Observation by Eric Alstrom:
Have not seen this before in rain water collection buckets, river banks around boats, and dried up on the ground it is a fine yellow dust like substance. I have had an elder ask if we figured out what this yellow substance is so I am assuming he hasn't seen this before either.
Mark Smith, Air Quality Meteorologist with the Alaska Department of Environmental Conservation, writes:
Not an expert on pollen, but the yellow tint would led me to believe it was pollen.
Jeanne Osnas, Lead Vegetation Ecologist with the UAA Alaska Center for Conservation Science, writes:
I bet on pollen, but it is supremely interesting that the elders think it’s new. Could point to a change in the woody plant community.
Comments from LEO Editors:
In the past week, LEO has received three observations about the unusual abundance of pollen, including this post. In Stebbins, observers noticed a yellow-tinted film on ocean water. In Chuathbaluk, the pollen became visible in the air as it was swept up by the wind in to a tornado.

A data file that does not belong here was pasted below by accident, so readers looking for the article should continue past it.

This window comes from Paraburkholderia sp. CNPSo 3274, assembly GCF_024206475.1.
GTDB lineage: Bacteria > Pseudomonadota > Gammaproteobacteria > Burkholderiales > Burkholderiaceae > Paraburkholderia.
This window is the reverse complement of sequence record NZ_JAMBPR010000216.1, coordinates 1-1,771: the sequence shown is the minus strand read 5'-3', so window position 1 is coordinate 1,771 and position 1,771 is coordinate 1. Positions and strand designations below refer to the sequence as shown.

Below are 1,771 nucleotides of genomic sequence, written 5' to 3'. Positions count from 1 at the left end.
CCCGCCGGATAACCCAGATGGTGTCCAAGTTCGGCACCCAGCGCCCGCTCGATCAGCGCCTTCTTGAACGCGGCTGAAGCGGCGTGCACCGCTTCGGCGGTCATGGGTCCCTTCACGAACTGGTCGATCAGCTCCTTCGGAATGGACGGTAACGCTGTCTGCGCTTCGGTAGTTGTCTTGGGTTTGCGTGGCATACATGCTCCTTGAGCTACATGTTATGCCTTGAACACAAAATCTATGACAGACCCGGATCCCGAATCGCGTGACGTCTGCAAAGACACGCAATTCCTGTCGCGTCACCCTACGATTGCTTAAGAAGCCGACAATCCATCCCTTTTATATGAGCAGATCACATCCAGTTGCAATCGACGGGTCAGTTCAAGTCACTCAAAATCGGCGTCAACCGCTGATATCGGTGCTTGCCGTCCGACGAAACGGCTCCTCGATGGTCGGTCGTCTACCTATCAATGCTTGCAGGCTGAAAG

Warm spring temperatures caused birch tree buds to pop, sending large amounts of pollen in to the air. In Alaska, pollen counts are only measured in Anchorage and in Fairbanks, but the measurements in Fairbanks set a world record during the week of May 11th. Fairbanks recorded pollen counts at 7,045 grains per cubic meter, setting a world record. Typical measurements are about 1,500 grains per cubic meter.
Mike Brubaker writes:
We collect rain water for use on in the garden, providing drinking water for pets, and if our well runs dry or we loose power, for use in the home. This can include flushing the toilet,water plants and hand washing. Pollen can present a problem with rain water collection. Over longer periods it can create odor in the water. You can collect water from the middle of the container to limit the amount of pollen, or you can remove the pollen from the surface by skimming. You might have to do this frequently during a big pollen season. You can also add filters to the downspout or channel the water through a cheesecloth. That should help to keep your rain water supply pollen free. It is important to note that rainwater is not necessarily potable (drinkable) water. Proper treatment of rainwater is needed in order to make it safe for people to drink.